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August 26, 2016

 
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Getting your vaccination? Hepatitis A Outbreaks



 
 
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The general rule of thumb was that as a United States citizen, if you planned on traveling to foreign countries you should get your Hepatitis A vaccination.  However, it is becoming more and more apparent you don’t have to go outside the United States to be exposed.

According to the Hawaii Department of Health (DOH), 206 people have been confirmed to have become ill with hepatitis A. Illnesses started on dates ranging from June 12, 2016 to August 9, 2016. All cases have been in adults and 51 have required hospitalization.

In Virginia, 28 cases have been reported and these adults were contaminated between August 5th through 8th, 2016.

Just yesterday two cases were reported in Michigan.  

In Hawaii and Virginia the cases were linked to foodborne HAV.  Hawaii -  from frozen scallops from the Philippines and in Virginia -  frozen strawberries from Egypt.   In Michigan, the report comes after heavy rains and basement flooding where the residents came in contact with sewage. 

What is Hepatitis A?
Hepatitis A is a contagious liver disease that results from infection with the Hepatitis A virus (HAV). It can range in severity from a mild illness lasting a few weeks to a severe illness lasting several months.

Hepatitis A is a disease that originates in and is spread by people, rather than animals. It can occur when an infected food handler prepares food without appropriate hand hygiene. However, food (as is suspected in the first two outbreaks) or water (in Michigan).contaminated with HAV can cause outbreaks of disease.

In rare cases, particularly in patients with pre-existing severe illness or who are immunocompromised, HAV infection can progress to liver failure and death.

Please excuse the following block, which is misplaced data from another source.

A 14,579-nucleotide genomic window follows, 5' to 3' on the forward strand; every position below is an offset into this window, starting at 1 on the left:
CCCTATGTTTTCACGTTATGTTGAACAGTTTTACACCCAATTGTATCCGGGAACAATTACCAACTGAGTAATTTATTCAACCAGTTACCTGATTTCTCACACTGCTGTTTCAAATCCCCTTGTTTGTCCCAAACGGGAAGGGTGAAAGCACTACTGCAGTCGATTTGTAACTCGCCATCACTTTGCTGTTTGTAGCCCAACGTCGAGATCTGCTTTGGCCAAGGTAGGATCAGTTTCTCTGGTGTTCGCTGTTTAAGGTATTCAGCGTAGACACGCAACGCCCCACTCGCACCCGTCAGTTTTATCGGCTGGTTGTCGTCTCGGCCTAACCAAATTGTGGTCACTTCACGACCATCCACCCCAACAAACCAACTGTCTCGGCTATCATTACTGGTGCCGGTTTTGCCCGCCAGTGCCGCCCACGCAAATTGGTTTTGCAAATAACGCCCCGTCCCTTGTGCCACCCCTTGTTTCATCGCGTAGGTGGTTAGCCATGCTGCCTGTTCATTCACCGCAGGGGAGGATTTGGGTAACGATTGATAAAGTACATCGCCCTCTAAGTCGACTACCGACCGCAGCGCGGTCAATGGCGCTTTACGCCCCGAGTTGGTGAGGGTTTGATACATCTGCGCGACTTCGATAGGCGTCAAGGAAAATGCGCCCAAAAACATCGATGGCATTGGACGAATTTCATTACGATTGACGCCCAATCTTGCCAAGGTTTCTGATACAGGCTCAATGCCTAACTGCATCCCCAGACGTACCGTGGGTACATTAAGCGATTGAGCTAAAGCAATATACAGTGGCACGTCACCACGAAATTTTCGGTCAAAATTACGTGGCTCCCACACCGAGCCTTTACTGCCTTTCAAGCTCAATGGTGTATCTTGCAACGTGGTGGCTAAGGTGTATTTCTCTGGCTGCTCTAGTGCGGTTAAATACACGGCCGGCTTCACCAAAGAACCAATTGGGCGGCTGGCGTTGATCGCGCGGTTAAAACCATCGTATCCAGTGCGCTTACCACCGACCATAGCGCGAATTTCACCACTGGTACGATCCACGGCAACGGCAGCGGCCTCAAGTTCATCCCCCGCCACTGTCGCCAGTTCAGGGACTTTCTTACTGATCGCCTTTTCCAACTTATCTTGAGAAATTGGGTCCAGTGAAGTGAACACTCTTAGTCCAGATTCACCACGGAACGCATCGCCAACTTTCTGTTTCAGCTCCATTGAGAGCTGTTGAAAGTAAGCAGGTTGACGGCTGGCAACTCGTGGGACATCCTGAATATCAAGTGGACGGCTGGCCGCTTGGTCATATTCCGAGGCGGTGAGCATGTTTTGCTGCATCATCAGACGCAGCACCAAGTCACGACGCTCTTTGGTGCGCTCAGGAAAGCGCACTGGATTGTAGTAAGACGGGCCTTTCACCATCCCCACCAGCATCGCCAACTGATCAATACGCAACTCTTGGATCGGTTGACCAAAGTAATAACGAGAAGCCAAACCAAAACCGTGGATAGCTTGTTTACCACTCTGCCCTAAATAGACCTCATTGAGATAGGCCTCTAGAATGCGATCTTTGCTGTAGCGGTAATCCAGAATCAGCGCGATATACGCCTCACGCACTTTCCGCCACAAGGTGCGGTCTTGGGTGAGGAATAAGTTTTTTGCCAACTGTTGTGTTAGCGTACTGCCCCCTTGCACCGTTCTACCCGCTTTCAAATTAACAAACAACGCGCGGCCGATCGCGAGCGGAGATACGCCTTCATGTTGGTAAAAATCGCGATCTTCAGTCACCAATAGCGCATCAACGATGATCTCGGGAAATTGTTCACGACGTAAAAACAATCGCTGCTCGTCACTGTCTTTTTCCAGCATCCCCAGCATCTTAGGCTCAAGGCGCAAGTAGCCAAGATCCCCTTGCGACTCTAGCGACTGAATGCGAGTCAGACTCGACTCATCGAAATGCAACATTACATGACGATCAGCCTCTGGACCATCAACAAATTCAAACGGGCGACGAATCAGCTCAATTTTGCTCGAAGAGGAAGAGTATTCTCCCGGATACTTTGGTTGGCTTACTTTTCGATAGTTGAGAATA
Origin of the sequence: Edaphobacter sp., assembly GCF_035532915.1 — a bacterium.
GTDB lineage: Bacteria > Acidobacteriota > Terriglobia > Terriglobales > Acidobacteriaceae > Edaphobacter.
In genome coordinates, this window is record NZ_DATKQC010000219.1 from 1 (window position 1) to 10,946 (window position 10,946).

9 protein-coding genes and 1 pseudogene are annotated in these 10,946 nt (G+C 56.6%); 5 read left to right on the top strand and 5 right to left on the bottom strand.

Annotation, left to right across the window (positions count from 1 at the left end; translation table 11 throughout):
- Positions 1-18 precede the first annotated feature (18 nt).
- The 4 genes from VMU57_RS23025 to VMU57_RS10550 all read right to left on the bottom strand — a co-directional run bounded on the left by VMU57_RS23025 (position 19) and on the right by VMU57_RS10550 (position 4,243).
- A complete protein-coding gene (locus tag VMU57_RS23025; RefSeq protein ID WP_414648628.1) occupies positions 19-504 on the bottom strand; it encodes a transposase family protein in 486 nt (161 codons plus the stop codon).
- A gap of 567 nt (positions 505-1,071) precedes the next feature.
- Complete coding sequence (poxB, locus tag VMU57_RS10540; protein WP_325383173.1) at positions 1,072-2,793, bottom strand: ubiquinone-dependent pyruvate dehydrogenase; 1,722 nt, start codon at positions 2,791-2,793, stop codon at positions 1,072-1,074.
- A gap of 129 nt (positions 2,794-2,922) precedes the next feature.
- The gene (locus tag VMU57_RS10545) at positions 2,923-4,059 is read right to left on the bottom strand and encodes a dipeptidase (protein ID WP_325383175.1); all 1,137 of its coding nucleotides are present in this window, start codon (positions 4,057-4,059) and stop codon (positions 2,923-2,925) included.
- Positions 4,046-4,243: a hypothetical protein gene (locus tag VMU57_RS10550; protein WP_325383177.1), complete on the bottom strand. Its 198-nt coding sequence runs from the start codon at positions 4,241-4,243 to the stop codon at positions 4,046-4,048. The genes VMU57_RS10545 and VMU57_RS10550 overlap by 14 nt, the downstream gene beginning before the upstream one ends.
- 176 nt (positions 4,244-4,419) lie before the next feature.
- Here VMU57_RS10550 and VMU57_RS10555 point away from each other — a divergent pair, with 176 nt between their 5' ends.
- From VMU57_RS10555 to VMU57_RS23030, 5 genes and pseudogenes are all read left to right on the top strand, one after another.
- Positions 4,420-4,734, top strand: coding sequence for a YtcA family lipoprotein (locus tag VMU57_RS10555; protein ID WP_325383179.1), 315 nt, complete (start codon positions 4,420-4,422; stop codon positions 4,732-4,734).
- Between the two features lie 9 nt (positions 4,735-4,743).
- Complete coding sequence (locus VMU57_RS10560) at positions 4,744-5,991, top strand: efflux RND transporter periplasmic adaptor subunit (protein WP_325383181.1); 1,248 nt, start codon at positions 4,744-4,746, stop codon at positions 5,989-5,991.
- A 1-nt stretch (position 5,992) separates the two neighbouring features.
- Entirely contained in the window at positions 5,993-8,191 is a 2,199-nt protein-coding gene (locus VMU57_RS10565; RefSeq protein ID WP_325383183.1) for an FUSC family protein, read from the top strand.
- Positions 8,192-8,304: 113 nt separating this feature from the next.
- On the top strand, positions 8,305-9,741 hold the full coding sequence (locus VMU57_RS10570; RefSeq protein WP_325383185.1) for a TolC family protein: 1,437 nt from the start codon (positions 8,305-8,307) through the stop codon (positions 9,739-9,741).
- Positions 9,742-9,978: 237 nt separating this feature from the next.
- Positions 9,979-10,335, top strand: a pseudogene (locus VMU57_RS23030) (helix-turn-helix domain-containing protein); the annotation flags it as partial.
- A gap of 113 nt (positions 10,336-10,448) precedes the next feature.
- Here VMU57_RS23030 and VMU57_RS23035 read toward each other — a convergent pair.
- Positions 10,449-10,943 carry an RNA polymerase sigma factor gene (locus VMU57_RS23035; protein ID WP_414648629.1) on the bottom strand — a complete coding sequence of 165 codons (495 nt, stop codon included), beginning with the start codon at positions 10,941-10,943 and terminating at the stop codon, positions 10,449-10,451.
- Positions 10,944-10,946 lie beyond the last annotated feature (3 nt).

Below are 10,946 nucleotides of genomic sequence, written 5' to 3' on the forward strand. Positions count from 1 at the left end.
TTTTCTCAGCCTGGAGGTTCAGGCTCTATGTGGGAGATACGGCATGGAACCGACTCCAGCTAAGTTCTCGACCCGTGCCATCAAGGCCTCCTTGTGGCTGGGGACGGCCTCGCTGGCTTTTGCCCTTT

What are the Symptoms of Hepatitis A?
The symptoms of hepatitis A include fever, fatigue, headache and/or body ache, loss of appetite, nausea, stomach pain, vomiting, diarrhea, dark-colored urine, pale-colored stools, as well as yellow skin and eyes (Jaundice—may develop several days to a week after other symptoms begin).

Infants and young children with hepatitis A infection tend to have milder or no symptoms and are less likely to develop jaundice than are older children and adults.

Illness usually occurs from two weeks to as long as 50 days after exposure to the hepatitis A virus (i.e., consuming the contaminated product).  

Advice
You should seek medical attention immediately if you develop symptoms.

Routine vaccination against hepatitis A has reduced the risk of this disease so it is not a bad idea to get vaccinated regardless of your travels.   

Vaccination is available to anyone, but specifically recommended for all children and for people at high risk for infection with the virus.  Hepatitis A vaccine is available from health care providers (including some pharmacies and travel clinics) to protect against this disease. 

Sources include, but are not limited to: KITV.com, CDC, The Oakland Press, Deadline Detroit

 
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More Info

For more information, contact Assist America at the number on your membership card, or via e-mail at services@assistamerica.com.

 
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The content of this edition of AssistAlert is for informational purposes only and is not intended to replace further investigation or personal observations. If you are planning travel, or are traveling in or proximate to the locations identified in this newsletter, you are encouraged to contact SecurAssist for additional information.


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